After Posthumous Pardon in Texas, a Resolve to Help Fix the System
This week, Timothy Cole became the first person in Texas to be exonerated and fully pardoned posthumously as a result of DNA testing. The heartbreaking case begs the question: How many others are there, and how can they be prevented?
DNA testing more than two decades after Cole’s wrongful conviction finally cleared him in 2008 and pointed to convicted rapist Jerry Wayne Johnson, who had already confessed to the crime in letters to court officials, as well as other rapes dating back several years.
A year ago, in an unprecedented legal move, Cole’s family and lawyers appeared in an Austin courtroom in pursuit of a posthumous ruling to clear his name. According to advocates for the wrongfully convicted, the strategy was unique in Texas and rare in the U.S. The Innocence Project served as co-counsel with the Innocence Project of Texas in that hearing. A judge declared Cole innocent, and he was exonerated.
On March 1, 2009 Texas Governor Rick Perry fully pardoned Cole. The development gives comfort to his family, but it is also a painful reminder of an innocent man’s life lost.
Cole’s mother said the pardon was a long time coming.
“I am so happy,” Ruby Session, Cole’s mother, said from her home in Burleson. “I just know that Tim is up there smiling.”
The Texas Board of Pardons and Paroles voted unanimously to recommend the posthumous pardon for innocence.
Under state law, Perry had to wait for the board’s recommendation before he could sign the pardon.”There was overwhelming evidence. It was very clear that he was wrongly imprisoned,” Perry said after a campaign event in San Antonio.
He called Session to tell her the news.
“It was really awesome,” the governor said, adding that he and Session have formed a warm relationship over the past year or so.
Cole’s family is eligible for state recompense, which amounts to just over $1 million based on his 13 years of wrongful incarceration
Texas leads the country with 40 wrongful convictions that have been overturned by DNA testing—only half of the exonerated in Texas received compensation for time spent behind bars.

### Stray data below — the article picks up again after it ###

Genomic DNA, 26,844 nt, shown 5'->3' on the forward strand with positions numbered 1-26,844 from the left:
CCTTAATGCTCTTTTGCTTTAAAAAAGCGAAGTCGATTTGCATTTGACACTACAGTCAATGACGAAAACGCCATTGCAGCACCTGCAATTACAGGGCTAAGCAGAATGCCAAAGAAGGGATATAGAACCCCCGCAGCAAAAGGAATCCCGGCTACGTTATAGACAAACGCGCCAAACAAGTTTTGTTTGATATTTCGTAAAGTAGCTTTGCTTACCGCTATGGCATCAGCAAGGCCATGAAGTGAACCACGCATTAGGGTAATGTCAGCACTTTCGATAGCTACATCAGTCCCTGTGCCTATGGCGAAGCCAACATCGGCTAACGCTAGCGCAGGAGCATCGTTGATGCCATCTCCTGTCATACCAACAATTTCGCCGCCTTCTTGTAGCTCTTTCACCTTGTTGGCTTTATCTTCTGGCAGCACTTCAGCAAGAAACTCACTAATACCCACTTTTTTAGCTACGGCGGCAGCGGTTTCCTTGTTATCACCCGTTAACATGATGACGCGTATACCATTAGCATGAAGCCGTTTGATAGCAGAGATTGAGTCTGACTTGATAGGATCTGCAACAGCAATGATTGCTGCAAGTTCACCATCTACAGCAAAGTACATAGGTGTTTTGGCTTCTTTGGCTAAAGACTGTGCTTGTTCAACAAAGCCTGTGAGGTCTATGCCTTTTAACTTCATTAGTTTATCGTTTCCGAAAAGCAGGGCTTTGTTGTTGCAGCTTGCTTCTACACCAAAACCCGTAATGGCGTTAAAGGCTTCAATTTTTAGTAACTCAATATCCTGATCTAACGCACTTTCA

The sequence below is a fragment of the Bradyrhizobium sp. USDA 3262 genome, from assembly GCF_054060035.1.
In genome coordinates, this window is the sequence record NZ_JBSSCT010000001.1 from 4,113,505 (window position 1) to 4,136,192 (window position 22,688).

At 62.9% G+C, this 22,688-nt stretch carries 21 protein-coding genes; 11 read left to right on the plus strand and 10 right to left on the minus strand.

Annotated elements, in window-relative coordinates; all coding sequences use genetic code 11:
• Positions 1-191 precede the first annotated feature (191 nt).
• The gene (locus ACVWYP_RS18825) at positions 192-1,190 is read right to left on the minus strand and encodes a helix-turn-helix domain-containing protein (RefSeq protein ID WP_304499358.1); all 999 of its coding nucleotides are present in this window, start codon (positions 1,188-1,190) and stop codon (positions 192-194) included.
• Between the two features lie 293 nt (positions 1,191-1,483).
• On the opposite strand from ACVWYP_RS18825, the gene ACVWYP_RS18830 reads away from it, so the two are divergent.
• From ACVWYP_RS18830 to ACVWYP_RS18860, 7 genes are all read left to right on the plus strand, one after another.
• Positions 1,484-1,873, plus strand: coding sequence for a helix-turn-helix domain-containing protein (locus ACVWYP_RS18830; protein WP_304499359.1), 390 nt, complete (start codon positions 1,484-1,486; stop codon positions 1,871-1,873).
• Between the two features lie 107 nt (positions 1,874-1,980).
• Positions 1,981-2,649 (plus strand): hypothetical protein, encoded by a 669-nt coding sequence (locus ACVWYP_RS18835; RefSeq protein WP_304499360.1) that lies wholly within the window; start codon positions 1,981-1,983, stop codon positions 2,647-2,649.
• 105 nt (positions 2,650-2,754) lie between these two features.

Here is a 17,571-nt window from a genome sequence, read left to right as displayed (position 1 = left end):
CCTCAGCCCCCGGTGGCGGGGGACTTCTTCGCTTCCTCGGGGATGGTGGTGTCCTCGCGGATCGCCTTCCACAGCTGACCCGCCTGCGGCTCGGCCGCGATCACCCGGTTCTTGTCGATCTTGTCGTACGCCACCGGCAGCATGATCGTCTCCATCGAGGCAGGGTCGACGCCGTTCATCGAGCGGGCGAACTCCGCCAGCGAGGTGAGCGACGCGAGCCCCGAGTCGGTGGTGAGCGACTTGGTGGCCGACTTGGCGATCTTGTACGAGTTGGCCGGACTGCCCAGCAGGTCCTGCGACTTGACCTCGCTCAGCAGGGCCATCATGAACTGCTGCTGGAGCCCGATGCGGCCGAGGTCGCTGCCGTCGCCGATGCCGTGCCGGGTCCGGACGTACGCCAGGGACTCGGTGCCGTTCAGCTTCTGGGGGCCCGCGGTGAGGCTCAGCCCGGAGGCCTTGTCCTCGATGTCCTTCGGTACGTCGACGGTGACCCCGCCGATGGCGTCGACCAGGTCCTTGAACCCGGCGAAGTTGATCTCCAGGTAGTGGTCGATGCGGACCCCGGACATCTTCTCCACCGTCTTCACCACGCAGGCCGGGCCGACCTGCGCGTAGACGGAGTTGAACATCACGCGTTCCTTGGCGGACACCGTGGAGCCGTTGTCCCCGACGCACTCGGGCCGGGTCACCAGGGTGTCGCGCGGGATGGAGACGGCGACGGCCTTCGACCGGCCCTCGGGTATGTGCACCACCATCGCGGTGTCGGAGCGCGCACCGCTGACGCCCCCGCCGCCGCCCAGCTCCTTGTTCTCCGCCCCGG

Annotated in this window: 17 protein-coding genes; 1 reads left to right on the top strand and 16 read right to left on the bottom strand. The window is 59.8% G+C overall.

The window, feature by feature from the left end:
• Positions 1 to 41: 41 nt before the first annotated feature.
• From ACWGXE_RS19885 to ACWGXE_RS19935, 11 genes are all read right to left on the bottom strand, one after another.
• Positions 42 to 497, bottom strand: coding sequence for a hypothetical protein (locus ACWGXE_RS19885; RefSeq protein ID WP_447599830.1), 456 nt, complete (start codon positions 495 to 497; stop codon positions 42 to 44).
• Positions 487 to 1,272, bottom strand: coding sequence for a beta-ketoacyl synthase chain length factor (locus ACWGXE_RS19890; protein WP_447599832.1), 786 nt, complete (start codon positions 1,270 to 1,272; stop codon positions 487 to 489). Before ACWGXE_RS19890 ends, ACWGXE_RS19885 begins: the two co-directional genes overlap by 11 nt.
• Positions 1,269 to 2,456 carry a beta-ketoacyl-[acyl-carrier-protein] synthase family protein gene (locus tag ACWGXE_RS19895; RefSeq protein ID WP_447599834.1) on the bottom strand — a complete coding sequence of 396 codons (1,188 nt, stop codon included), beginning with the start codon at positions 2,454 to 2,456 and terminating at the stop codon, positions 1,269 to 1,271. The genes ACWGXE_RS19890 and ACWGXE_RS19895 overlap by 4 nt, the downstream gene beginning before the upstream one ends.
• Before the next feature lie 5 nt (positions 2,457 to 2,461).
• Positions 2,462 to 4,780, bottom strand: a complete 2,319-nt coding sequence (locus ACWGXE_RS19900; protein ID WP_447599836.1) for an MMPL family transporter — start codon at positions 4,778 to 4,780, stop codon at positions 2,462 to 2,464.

Eyewitness misidentification, which contributed to Cole’s wrongful conviction, is the single greatest cause of wrongful convictions nationwide, playing a role in more than 75% of convictions overturned through DNA testing. Faulty forensic science also played a role in Cole’s wrongful conviction. Eyewitness misidentification was a factor in 33 of Texas’s cases and unvalidated or improper forensic science contributed to 17 of the wrongful convictions.
A growing number of Texas legislators, led by State Senator Rodney Ellis (who also serves as chairman of the Innocence Project Board of Directors) are determined to improve the state’s criminal justice system to prevent more wrongful convictions.
Ellis said more work remains to be done to guard against similar situations, such as pushing to require every law enforcement agency in Texas to have written eyewitness identification procedures based on best practices.
“While this is the first posthumous pardon in Texas,” Ellis said in a statement, “we have a long way to go if we are going to make sure it is the last.”
Cole’s family said they will continue working to make sure other people don’t suffer the same injustice he did.
During the 2009 Legislature, Cole’s prom night picture was posted at legislative committee hearings as relatives traveled repeatedly to Austin on behalf of bills designed to correct flaws in the state’s criminal justice system. Even amid her euphoria over the pardon announcement, Ruby Session said there is still much to do.
“We will be doing this work as long as I’m able,” said Session, who is scheduled to undergo surgery this week for an arterial aneurysm. “We’re on the forefront of a new day in the criminal justice system.”
Coverage of Cole’s pardon:
Fort Worth Star Telegram
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